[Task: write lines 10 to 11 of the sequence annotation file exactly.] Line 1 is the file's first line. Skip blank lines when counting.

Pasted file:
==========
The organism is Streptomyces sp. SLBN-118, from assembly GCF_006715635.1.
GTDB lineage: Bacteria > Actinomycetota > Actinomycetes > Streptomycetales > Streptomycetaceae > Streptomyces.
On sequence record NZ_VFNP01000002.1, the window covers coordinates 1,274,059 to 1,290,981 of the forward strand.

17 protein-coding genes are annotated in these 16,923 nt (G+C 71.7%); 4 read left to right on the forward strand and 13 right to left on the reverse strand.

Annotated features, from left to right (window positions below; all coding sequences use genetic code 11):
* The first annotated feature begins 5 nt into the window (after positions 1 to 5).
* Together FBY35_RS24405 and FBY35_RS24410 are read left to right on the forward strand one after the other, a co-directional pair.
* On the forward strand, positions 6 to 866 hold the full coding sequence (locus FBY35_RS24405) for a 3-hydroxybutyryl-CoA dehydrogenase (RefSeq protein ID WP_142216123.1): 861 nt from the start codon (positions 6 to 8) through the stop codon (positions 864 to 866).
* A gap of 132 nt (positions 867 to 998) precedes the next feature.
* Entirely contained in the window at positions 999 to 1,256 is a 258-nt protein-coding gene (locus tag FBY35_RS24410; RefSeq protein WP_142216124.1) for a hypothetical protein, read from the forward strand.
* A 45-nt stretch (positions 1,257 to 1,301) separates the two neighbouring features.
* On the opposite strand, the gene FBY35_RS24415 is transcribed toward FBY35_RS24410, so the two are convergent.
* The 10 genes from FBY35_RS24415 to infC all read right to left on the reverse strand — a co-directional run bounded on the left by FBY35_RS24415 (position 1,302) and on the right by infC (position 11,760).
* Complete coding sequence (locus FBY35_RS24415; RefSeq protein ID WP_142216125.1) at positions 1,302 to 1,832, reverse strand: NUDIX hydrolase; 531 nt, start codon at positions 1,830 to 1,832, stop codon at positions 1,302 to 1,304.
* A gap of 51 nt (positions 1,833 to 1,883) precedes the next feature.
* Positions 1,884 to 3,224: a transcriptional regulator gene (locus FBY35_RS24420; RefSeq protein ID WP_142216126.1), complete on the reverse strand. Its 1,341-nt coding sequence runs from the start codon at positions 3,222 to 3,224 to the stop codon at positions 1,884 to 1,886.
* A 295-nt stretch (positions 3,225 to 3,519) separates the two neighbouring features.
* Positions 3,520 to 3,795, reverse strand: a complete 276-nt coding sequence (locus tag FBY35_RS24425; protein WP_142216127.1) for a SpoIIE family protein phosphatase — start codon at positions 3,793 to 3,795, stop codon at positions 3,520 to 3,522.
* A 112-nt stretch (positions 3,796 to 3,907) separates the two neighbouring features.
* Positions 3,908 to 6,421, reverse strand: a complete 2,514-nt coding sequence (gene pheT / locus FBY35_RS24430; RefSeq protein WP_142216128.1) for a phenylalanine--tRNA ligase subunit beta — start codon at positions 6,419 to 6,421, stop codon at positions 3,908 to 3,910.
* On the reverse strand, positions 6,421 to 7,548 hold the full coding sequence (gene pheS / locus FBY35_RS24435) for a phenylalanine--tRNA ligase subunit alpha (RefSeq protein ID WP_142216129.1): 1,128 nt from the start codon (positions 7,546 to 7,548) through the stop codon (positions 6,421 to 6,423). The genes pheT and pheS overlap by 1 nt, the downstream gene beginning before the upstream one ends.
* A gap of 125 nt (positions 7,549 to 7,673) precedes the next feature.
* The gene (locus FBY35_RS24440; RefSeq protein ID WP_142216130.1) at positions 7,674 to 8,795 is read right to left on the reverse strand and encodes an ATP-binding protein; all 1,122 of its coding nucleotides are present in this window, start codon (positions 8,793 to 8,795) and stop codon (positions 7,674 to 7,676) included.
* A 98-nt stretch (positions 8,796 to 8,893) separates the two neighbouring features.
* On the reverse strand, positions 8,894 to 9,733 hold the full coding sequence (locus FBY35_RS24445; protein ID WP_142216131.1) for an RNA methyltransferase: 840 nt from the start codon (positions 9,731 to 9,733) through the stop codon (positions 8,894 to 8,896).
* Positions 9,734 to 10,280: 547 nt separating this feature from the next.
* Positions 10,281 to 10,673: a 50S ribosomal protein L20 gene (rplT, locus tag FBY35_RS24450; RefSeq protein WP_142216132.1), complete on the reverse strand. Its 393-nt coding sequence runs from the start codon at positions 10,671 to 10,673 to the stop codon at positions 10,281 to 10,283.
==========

* Entirely contained in the window at positions 999 to 1,256 is a 258-nt protein-coding gene (locus tag FBY35_RS24410; RefSeq protein WP_142216124.1) for a hypothetical protein, read from the forward strand.
* A 45-nt stretch (positions 1,257 to 1,301) separates the two neighbouring features.